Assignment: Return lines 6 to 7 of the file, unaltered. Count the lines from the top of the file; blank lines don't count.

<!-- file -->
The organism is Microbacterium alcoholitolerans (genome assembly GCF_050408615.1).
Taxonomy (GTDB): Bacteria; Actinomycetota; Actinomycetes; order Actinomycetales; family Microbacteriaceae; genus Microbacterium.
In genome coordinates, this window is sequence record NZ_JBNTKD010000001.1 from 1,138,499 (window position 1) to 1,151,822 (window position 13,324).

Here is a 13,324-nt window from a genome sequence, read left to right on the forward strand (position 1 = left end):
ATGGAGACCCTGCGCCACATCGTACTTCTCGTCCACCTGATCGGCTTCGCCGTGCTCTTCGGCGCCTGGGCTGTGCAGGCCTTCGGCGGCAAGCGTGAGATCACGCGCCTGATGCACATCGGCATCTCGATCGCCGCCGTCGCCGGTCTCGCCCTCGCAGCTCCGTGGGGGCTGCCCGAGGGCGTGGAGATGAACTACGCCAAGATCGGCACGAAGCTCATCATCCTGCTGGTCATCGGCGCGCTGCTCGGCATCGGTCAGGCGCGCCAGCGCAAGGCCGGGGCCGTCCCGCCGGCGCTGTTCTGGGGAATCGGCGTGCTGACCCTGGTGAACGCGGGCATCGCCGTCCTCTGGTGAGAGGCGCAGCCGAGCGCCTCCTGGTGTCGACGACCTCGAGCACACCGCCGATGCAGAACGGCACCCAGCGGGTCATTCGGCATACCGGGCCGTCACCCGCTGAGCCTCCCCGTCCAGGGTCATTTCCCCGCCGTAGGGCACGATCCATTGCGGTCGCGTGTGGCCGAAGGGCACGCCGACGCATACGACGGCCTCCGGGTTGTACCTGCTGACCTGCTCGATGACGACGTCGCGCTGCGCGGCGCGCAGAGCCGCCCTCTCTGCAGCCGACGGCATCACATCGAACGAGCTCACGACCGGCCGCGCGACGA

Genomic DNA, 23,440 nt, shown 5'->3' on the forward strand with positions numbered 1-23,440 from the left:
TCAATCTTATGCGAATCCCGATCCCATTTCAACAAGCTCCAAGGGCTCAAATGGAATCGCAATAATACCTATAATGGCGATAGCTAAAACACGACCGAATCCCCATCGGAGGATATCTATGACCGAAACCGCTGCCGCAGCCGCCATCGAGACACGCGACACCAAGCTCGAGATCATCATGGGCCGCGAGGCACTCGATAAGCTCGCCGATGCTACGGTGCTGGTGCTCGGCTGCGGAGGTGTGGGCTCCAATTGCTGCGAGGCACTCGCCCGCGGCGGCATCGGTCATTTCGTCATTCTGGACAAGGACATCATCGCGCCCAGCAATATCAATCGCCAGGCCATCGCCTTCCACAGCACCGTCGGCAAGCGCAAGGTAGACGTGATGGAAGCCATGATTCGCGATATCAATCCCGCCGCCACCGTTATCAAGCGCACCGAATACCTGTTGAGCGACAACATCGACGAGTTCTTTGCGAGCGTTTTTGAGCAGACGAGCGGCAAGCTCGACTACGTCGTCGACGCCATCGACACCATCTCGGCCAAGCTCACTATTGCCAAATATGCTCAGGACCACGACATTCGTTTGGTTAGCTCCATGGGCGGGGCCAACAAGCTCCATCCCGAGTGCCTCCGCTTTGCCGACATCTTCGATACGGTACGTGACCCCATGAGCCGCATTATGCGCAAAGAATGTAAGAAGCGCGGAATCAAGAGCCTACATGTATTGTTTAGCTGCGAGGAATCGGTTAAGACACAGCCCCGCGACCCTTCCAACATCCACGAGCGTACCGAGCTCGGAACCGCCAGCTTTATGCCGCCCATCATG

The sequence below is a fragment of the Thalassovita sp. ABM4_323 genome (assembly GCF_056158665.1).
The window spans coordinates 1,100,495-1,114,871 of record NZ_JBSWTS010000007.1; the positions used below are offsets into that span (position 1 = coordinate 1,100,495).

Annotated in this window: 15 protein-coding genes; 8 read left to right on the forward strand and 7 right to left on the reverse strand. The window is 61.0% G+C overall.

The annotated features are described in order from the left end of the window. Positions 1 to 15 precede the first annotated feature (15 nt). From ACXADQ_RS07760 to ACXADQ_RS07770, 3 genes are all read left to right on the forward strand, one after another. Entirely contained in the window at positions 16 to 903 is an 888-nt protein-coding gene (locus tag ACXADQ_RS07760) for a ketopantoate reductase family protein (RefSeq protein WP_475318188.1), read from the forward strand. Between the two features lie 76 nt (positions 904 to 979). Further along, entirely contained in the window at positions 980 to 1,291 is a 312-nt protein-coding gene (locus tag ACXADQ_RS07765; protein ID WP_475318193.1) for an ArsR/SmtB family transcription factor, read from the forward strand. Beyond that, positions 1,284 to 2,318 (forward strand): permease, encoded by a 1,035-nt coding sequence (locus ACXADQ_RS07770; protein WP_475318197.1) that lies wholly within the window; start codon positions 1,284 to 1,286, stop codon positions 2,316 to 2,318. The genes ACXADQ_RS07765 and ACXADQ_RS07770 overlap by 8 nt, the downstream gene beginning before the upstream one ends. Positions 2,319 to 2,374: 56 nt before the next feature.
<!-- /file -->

Genomic DNA, 23,440 nt, shown 5'->3' on the forward strand with positions numbered 1-23,440 from the left:
TCAATCTTATGCGAATCCCGATCCCATTTCAACAAGCTCCAAGGGCTCAAATGGAATCGCAATAATACCTATAATGGCGATAGCTAAAACACGACCGAATCCCCATCGGAGGATATCTATGACCGAAACCGCTGCCGCAGCCGCCATCGAGACACGCGACACCAAGCTCGAGATCATCATGGGCCGCGAGGCACTCGATAAGCTCGCCGATGCTACGGTGCTGGTGCTCGGCTGCGGAGGTGTGGGCTCCAATTGCTGCGAGGCACTCGCCCGCGGCGGCATCGGTCATTTCGTCATTCTGGACAAGGACATCATCGCGCCCAGCAATATCAATCGCCAGGCCATCGCCTTCCACAGCACCGTCGGCAAGCGCAAGGTAGACGTGATGGAAGCCATGATTCGCGATATCAATCCCGCCGCCACCGTTATCAAGCGCACCGAATACCTGTTGAGCGACAACATCGACGAGTTCTTTGCGAGCGTTTTTGAGCAGACGAGCGGCAAGCTCGACTACGTCGTCGACGCCATCGACACCATCTCGGCCAAGCTCACTATTGCCAAATATGCTCAGGACCACGACATTCGTTTGGTTAGCTCCATGGGCGGGGCCAACAAGCTCCATCCCGAGTGCCTCCGCTTTGCCGACATCTTCGATACGGTACGTGACCCCATGAGCCGCATTATGCGCAAAGAATGTAAGAAGCGCGGAATCAAGAGCCTACATGTATTGTTTAGCTGCGAGGAATCGGTTAAGACACAGCCCCGCGACCCTTCCAACATCCACGAGCGTACCGAGCTCGGAACCGCCAGCTTTATGCCGCCCATCATG